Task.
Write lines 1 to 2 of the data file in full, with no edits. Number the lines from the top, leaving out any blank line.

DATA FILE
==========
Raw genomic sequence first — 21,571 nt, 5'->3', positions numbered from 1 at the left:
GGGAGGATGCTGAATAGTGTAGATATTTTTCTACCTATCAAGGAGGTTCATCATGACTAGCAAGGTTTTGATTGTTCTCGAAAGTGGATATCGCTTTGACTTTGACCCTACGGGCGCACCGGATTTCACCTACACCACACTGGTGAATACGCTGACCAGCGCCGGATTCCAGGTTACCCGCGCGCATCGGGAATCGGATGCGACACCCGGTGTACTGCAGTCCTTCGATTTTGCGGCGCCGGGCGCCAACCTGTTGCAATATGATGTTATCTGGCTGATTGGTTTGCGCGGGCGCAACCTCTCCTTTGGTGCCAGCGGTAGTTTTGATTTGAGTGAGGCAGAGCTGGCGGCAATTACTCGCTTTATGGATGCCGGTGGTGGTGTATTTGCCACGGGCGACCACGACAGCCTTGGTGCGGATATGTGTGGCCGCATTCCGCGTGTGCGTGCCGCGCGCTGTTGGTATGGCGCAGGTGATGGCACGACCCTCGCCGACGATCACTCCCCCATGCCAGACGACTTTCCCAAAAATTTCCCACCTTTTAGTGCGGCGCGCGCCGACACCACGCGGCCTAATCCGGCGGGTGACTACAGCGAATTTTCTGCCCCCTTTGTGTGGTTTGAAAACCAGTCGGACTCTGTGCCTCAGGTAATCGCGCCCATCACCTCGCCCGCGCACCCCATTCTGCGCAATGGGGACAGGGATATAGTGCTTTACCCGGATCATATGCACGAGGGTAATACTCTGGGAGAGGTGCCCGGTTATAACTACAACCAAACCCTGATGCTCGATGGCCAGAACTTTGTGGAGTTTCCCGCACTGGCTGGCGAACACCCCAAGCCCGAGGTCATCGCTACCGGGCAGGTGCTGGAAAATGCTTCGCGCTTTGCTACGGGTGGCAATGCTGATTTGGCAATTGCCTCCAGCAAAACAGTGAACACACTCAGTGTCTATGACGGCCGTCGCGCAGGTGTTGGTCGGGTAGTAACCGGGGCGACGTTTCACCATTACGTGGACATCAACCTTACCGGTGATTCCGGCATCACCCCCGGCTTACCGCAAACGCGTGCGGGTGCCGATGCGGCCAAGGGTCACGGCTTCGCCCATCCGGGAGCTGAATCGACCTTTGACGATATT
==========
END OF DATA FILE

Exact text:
Raw genomic sequence first — 21,571 nt, 5'->3', positions numbered from 1 at the left:
GGGAGGATGCTGAATAGTGTAGATATTTTTCTACCTATCAAGGAGGTTCATCATGACTAGCAAGGTTTTGATTGTTCTCGAAAGTGGATATCGCTTTGACTTTGACCCTACGGGCGCACCGGATTTCACCTACACCACACTGGTGAATACGCTGACCAGCGCCGGATTCCAGGTTACCCGCGCGCATCGGGAATCGGATGCGACACCCGGTGTACTGCAGTCCTTCGATTTTGCGGCGCCGGGCGCCAACCTGTTGCAATATGATGTTATCTGGCTGATTGGTTTGCGCGGGCGCAACCTCTCCTTTGGTGCCAGCGGTAGTTTTGATTTGAGTGAGGCAGAGCTGGCGGCAATTACTCGCTTTATGGATGCCGGTGGTGGTGTATTTGCCACGGGCGACCACGACAGCCTTGGTGCGGATATGTGTGGCCGCATTCCGCGTGTGCGTGCCGCGCGCTGTTGGTATGGCGCAGGTGATGGCACGACCCTCGCCGACGATCACTCCCCCATGCCAGACGACTTTCCCAAAAATTTCCCACCTTTTAGTGCGGCGCGCGCCGACACCACGCGGCCTAATCCGGCGGGTGACTACAGCGAATTTTCTGCCCCCTTTGTGTGGTTTGAAAACCAGTCGGACTCTGTGCCTCAGGTAATCGCGCCCATCACCTCGCCCGCGCACCCCATTCTGCGCAATGGGGACAGGGATATAGTGCTTTACCCGGATCATATGCACGAGGGTAATACTCTGGGAGAGGTGCCCGGTTATAACTACAACCAAACCCTGATGCTCGATGGCCAGAACTTTGTGGAGTTTCCCGCACTGGCTGGCGAACACCCCAAGCCCGAGGTCATCGCTACCGGGCAGGTGCTGGAAAATGCTTCGCGCTTTGCTACGGGTGGCAATGCTGATTTGGCAATTGCCTCCAGCAAAACAGTGAACACACTCAGTGTCTATGACGGCCGTCGCGCAGGTGTTGGTCGGGTAGTAACCGGGGCGACGTTTCACCATTACGTGGACATCAACCTTACCGGTGATTCCGGCATCACCCCCGGCTTACCGCAAACGCGTGCGGGTGCCGATGCGGCCAAGGGTCACGGCTTCGCCCATCCGGGAGCTGAATCGACCTTTGACGATATT